With today’s customers becoming increasingly more choosy about where they spend their hard-earned cash it’s important for any business in these tough economic times to not only acknowledge these trends but more importantly to act on them both quickly and constructively.
Once the public have discovered a brand or service they feel comfortable with, i.e. they trust, they become bonded and will happily shop, enjoy, and even spread the word to other like minded consumers, friends and family, so they can all reap these same exciting benefits.
How a brand communicates with its customers and the positivity of every single one of its client interactions has never been as crucial to that brand’s success and longevity as now, with businesses able to explore a growing number of platforms from which to creatively engage customers and greatly expand their loyal user base.
So it’s no surprise that well known superbrands, e.g. Tesco’s, are masters at communication, but that’s no reason for veterinary practices not to follow suit and connect with both potential and existing clients’ subconscious to improve trust, confidence, loyalty and hopefully footfall.
The recent surge in popularity of social media in our lives is impossible to ignore and applying it to business is an art form.
Most people will check their Facebook in their downtime or when on the move, so can often be reluctant to engage in a brand when tired brains are well and truly switched to friends-and-family mode. Indeed promoting business on Facebook can in fact be detrimental to a brand unless approached lightly with sensitivity, creativity and fun.
Don’t get me wrong, your practice needs a presence on Facebook (preferably its own page to attract ‘likes’) but please fill pages with happy pictures of dogs, cats, rabbits, hamsters, puppy socialisation classes, open days, interesting cases and perhaps the odd discussion; encouraging clients to get involved and upload pictures of their own pets too.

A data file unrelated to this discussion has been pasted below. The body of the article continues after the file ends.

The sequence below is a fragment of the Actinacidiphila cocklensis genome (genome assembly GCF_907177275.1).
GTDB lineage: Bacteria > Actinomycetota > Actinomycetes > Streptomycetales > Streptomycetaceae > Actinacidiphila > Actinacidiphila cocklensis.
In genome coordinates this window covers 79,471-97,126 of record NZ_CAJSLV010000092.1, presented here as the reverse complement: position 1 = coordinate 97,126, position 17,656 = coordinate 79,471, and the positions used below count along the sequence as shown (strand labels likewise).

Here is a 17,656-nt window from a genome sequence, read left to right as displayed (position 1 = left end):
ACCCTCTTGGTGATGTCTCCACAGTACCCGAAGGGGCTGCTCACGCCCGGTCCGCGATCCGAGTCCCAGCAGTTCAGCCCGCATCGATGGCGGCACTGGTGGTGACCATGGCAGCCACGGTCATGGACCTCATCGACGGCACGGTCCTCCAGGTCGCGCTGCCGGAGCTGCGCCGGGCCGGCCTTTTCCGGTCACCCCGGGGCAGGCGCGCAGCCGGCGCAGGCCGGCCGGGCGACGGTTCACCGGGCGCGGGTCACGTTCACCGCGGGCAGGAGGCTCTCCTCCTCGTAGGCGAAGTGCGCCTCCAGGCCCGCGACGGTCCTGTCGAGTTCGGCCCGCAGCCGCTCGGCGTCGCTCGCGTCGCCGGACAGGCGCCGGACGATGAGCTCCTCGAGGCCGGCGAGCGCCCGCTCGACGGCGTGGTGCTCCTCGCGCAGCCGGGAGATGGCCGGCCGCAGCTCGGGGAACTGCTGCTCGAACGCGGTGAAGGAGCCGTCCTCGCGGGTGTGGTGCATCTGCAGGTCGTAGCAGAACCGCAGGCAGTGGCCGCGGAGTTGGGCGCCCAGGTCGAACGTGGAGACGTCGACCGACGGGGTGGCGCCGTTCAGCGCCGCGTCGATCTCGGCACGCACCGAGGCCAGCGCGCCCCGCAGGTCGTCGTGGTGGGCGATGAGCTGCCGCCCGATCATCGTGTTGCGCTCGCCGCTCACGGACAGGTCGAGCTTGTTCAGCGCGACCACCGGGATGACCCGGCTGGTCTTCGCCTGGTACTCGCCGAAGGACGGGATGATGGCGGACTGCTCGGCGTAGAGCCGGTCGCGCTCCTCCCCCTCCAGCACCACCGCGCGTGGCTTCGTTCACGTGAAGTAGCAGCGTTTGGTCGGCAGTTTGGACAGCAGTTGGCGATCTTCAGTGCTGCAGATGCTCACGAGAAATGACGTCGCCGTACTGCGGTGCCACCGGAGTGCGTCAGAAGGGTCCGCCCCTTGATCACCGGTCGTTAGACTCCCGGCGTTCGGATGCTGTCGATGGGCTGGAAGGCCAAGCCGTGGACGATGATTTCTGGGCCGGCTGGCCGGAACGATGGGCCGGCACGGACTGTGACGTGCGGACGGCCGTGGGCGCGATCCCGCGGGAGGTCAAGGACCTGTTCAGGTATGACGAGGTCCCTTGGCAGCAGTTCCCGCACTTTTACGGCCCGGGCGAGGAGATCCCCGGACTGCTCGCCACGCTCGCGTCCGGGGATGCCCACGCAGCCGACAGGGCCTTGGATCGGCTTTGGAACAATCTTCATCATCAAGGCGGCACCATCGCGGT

So back to our hectic marketplace, busy with consumers and expecting more from brands; their ever-shortening attention spans and even more time spent online.
The effects of this are all too easily seen every night with popular TV programmes from BBC Question Time (#bbcqt) to The Only Way is Essex (#TOWIE) all showing their Twitter tags before, during, and after every show encouraging viewers to interact with the show and share their thoughts.
So what exactly is Twitter?
Twitter is quite simply a free way to spread a message that you’d like others to hear about. Those others, or ‘followers’, then have the opportunity to read your tweets 24/7 and act accordingly if they choose.
For example, if your tweet is a statement they can read it, if it’s a link they can click on it, or if it contains a picture they can view it.
Every tweet starts with space for 140 characters but links to websites can easily be shortened either manually (using TinyUrl.com) or automatically depending on the device you’re using thus freeing up valuable character space for any accompanying message.
It’s crucial to have a ‘reason to tweet’ (see below) as each tweet is an extension of your brand and in a vet practice you’re never short of news, pictures of pets or even behind the scenes info that all play such an important part in transparency of your business which increases trust and therefore customer confidence and bonding.
Always ask owner’s permission before tweeting pictures of pets but in my experience most clients are thrilled the vet wants to take their pets’ picture!
Reason to tweet
This can be anything you choose really, allowing you and your colleagues the freedom to be as creative as you like.
For a veterinary practice I’d definitely recommend starting with educational tweets like tips for caring for pets e.g. neutering, seasonal tips, firework advice, as well as links to stories or blogs on the practice website, competitions, special offers on products and services e.g. flea treatments, free weight clinics, and microchipping.
(Above) Example of a tweet: “@marcthevet Just removed this tick from a cocker spaniel. Big innit? #ticks #dogs”